Is this an acknowledgement that voice market has saturated in Nepal?
Voice [market] has not saturated; it’s still growing. But it will definitely start saturating in the next one to two years. And you have to embrace that and give customers what they want. If they want good quality data service at a lower price, then that’s what we have to deliver.
So, you’re expecting data market to grow rapidly in Nepal?
In two year’s time, our revenue from data services will be the same as that from voice services. Currently, a bigger chunk of our revenue comes from voice services, [whereas data contributes to around 17 percent of income]. Cambodian income level is similar to that of Nepal. But data services [in the Southeast Asian country] already make up half of telecom companies’ revenue. This is because of pricing.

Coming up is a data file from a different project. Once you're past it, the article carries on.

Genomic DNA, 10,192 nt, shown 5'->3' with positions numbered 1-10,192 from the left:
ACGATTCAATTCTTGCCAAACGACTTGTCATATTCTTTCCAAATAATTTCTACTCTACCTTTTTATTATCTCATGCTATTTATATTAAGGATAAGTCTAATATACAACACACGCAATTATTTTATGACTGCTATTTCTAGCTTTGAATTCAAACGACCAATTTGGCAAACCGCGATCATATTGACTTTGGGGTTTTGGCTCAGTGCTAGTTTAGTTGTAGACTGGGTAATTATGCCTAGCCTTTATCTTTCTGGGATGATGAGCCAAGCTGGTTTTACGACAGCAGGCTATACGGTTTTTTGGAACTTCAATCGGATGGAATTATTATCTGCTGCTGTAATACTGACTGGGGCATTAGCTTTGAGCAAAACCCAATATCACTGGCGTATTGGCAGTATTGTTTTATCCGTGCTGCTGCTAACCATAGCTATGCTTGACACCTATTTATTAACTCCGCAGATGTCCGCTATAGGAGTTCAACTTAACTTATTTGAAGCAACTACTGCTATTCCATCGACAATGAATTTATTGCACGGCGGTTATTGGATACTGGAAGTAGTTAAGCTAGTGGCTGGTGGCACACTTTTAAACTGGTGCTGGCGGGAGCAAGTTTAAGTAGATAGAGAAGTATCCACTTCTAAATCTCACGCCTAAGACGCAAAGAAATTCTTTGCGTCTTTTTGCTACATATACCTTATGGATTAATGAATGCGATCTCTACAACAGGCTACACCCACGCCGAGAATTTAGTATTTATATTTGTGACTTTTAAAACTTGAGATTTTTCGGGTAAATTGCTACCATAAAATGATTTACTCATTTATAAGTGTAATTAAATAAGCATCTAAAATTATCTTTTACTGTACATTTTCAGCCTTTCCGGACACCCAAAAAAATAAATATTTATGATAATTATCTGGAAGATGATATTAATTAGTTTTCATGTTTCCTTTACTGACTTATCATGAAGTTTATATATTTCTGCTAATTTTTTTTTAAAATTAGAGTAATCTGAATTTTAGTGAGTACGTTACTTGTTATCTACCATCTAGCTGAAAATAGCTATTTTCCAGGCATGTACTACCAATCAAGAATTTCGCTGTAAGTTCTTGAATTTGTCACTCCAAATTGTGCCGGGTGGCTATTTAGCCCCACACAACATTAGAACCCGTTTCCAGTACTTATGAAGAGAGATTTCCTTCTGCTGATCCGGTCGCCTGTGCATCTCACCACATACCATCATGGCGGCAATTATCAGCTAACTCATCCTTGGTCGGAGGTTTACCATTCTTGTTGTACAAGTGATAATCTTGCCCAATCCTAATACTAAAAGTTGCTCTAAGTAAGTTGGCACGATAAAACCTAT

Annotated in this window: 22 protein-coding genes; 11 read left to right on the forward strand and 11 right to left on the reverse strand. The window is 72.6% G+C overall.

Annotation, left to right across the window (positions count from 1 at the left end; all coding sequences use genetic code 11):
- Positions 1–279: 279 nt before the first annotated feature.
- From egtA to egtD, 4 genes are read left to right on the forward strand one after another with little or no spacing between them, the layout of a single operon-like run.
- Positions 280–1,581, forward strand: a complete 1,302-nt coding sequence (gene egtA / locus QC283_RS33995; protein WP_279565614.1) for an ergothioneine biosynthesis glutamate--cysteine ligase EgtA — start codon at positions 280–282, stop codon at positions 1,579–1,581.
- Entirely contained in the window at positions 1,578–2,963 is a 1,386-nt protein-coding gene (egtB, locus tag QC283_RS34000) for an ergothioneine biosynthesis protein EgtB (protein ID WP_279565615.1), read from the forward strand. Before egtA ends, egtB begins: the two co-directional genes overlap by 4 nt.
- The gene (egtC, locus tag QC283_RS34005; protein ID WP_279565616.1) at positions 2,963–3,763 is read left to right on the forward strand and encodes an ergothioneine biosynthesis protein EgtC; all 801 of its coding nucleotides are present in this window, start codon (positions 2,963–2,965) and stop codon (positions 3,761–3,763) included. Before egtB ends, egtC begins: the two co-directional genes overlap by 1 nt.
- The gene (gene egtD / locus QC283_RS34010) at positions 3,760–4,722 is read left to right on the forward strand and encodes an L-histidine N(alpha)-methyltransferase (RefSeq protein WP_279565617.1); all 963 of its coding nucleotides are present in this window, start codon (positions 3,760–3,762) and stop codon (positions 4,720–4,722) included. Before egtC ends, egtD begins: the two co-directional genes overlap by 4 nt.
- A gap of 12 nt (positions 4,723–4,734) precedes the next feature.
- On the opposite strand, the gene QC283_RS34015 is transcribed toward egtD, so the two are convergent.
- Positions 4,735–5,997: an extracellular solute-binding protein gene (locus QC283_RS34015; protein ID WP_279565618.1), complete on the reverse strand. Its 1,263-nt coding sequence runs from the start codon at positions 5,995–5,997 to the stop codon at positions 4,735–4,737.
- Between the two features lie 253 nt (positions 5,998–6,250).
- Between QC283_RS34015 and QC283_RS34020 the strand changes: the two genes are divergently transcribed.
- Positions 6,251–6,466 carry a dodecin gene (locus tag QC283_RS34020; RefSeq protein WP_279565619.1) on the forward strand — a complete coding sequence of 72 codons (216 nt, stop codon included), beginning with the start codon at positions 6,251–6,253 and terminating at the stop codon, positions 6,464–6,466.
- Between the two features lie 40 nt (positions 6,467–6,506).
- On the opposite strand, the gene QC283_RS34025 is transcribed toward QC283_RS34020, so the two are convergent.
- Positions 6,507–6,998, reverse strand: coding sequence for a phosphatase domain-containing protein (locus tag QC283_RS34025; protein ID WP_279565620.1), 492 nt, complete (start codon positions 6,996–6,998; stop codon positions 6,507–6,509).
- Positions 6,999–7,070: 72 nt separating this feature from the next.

What do you think are the key drivers for rise in data consumption? Is it just lower data prices or availability of cheaper smartphones as well?
Price of smartphone is also the key to higher data consumption. Prices of smartphones manufactured in China and India are now pretty low and are further coming down. Along with this, availability of quality 3G and 4G services nationwide would be crucial to increase the number of data users.
Your third quarter report says smartphone penetration rate in Nepal grew by 3 percentage points to 39 percent in just three-month period between July and September. How rapidly will smartphone penetration rate grow in the coming years?